Sometimes Side Trips Can Be Enlightening
I latched onto Abraham-Hicks, a woman who claimed to speak for the dead. She was fascinating, because I was searching for hope and something that would help me to feel like death wasn't the ending. What I discovered wasn't that the dead could start giving life coaching advice, but that mediation was helpful in healing my broken heart.
Meditation helped me to stop “talking” so much in my head and start to quiet the constant chatter of pain. I needed to stop berating myself for not answering Lance's last call to me and start forgiving myself for being human. I needed to learn how to quiet the voices of self-doubt.
Now I meditate every day, just to find those moments of peace that I need in my life.
When I'm feeling the pangs of grief rise up again, I ask in meditation what this moment of pain is reminding me of? What's the reason behind it? And I give myself permission to accept that this pain isn't ever going away, I am just learning how to live with it.
The Best People In Your Life Like The Asshole You Can Be
I had what could be considered a mental breakdown, it was ugly and scary and terrible for those who loved me. Not only was I physically very sick with Lyme Disease that took advantage of my weakness. I also was going through a terrible breakup with a toxic family member, that alone would have been hard to deal with. I began not only to question the meaning of life, but why the hell I had to be here at all.
During that time, I saw the truth of many of my friendships. And it pissed me off even more. The silver lining is that I no longer felt committed to keeping up friendships that weren't real.
The best people in my life saw how terrible I could be and still called and texted the next week keep the contact alive. Even when I completely fell apart, a small handful of people appeared in my life and held on tight. Slowly I learned not to focus on my pain and start to keep my eye on the things that helped me to feel good again. Sometimes I'm still an asshole, but I learned not to deny that part of me now.
Learn How To Love Yourself
I know it sounds easier said than done, that's because it is. That's because loving yourself means that you are accepting yourself and your life choices for what they are. You have to start treating yourself the way that you want someone else to treat you. No, this doesn't mean that you have to buy yourself flowers every week, but it does mean that you don't have to beat yourself up for it either.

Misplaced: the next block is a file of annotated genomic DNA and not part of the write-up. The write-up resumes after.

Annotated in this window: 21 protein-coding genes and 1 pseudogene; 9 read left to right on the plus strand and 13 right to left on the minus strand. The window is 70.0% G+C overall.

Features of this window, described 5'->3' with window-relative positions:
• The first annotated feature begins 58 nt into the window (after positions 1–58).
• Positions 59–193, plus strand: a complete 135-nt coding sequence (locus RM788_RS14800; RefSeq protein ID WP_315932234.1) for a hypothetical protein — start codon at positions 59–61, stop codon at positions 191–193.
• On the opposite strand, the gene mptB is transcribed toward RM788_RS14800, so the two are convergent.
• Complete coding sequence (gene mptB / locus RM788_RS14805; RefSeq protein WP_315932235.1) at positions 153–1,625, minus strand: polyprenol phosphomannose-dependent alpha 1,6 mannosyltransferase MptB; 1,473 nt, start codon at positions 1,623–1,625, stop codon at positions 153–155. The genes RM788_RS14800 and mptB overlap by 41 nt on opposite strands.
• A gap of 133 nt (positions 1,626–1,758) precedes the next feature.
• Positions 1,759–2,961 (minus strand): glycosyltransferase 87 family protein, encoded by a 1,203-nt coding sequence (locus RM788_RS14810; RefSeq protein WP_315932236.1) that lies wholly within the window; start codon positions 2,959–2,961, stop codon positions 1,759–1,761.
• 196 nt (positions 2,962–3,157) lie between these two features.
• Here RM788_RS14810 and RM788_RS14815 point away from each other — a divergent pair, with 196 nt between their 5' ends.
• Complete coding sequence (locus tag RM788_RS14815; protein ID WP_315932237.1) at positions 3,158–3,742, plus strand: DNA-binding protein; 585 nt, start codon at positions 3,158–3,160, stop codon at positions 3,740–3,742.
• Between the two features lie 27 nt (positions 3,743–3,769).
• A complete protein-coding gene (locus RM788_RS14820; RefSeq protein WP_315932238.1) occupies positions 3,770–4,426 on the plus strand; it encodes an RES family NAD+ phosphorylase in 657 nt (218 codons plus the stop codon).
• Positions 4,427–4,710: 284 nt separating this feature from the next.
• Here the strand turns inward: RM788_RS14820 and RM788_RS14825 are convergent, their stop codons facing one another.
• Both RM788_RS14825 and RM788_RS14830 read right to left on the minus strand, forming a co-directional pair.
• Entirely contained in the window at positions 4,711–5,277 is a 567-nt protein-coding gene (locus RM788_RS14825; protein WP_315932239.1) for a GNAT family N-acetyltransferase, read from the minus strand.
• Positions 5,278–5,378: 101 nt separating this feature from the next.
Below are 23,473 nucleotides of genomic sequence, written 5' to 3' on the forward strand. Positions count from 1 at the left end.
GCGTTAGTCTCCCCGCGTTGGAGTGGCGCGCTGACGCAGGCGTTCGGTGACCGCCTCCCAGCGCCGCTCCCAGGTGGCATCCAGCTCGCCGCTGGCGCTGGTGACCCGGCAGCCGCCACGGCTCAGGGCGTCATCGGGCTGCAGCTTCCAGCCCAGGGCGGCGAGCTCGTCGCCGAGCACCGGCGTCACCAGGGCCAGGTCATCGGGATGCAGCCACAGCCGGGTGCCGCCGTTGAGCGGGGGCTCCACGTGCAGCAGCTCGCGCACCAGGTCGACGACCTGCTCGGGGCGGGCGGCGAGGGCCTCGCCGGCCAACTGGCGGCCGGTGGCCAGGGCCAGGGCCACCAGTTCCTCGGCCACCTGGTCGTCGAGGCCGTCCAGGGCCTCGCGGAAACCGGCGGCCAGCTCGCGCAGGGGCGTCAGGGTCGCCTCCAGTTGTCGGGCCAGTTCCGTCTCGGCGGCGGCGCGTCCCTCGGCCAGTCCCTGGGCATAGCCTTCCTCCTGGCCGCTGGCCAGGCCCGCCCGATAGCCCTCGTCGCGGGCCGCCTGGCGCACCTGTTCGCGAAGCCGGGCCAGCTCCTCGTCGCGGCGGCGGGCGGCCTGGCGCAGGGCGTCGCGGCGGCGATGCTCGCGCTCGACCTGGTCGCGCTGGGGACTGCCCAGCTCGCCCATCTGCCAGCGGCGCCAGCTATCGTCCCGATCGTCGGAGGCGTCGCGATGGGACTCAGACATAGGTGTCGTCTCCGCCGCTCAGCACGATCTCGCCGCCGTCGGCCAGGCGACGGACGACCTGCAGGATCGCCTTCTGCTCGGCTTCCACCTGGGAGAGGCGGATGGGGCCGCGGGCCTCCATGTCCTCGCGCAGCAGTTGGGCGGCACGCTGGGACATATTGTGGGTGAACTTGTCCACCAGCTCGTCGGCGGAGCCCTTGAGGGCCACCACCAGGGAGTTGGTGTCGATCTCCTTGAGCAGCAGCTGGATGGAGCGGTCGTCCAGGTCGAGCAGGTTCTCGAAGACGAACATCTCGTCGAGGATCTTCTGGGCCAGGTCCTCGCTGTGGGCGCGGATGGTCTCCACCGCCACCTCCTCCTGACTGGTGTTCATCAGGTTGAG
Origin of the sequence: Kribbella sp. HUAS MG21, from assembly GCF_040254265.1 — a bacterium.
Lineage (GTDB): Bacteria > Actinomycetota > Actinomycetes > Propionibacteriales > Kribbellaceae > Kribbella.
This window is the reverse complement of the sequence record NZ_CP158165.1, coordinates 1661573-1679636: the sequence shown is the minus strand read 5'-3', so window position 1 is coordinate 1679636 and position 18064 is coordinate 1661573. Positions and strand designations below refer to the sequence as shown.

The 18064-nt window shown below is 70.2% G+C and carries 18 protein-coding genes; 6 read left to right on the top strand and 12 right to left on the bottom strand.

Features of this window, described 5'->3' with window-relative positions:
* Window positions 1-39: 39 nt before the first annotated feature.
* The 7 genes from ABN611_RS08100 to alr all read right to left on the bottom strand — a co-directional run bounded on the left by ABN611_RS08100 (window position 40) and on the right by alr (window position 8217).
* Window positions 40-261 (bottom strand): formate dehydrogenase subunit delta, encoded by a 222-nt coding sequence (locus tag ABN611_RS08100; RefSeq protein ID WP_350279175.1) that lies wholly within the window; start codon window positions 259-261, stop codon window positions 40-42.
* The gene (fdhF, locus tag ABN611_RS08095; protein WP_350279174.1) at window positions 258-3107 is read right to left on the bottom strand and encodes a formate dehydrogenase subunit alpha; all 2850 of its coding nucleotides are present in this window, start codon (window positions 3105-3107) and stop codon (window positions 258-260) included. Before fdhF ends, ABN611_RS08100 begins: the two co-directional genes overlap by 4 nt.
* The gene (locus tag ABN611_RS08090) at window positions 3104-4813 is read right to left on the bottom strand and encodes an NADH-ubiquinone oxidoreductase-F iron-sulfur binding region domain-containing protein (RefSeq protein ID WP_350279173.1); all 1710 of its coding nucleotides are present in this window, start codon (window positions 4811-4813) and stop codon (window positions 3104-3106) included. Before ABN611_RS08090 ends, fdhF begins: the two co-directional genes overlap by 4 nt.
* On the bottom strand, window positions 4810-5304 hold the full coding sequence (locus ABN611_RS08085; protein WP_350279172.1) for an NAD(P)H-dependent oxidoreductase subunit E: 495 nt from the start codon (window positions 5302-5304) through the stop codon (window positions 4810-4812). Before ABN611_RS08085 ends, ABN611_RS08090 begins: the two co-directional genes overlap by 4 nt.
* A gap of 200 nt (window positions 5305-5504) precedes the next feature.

We all talk to ourselves. It doesn't mean we have a mental illness, and it's okay if we do. It means we have an internal dialog that is our brain's way of working things out through conversation. And sometimes we need help with that conversation and we seek out mental health experts or maybe even a friend. But the way we talk to ourselves needs to be in a loving and supportive way, treating ourselves in the way that we deserve and should be treated.
If we are speaking to ourselves negatively, and accept that as truth. Why would anyone treat us any differently?
I learned through meditation that the way I spoke to myself when I was struggling was in a way that promoted my sadness. I whispered sad thoughts, I hummed sad songs, and I responded to the world with sad speech.
Be Okay With The Pain
They say that when someone has a limb removed, that sometimes they can still feel that limb. There are times when they can feel pain in a part of their body that is no longer attached to them. I feel like sometimes I feel this heaviness and overwhelming pain in my soul (whatever that is) for the person that I was so attached to.
I miss his laugh and it tears at me that sometimes it's hard to remember exactly the right tone and texture of his voice.
I miss the way he could call me out on my selfishness, and turn around and make me feel incredibly special.
I miss the way he allowed me to be exactly who I am, and inspired me to be so much better.
This pain that I feel, is a reminder that I was loved, valued, and I belonged to him as much as he belonged to me. That's special, and that doesn't go away. I can't bring him back to life, but I can honor our friendship by not allowing his passing to destroy me.
When I look at all the hate and ugliness that is happening in the world right now, I know that because I learned how to be okay with great pain, I can live through this too.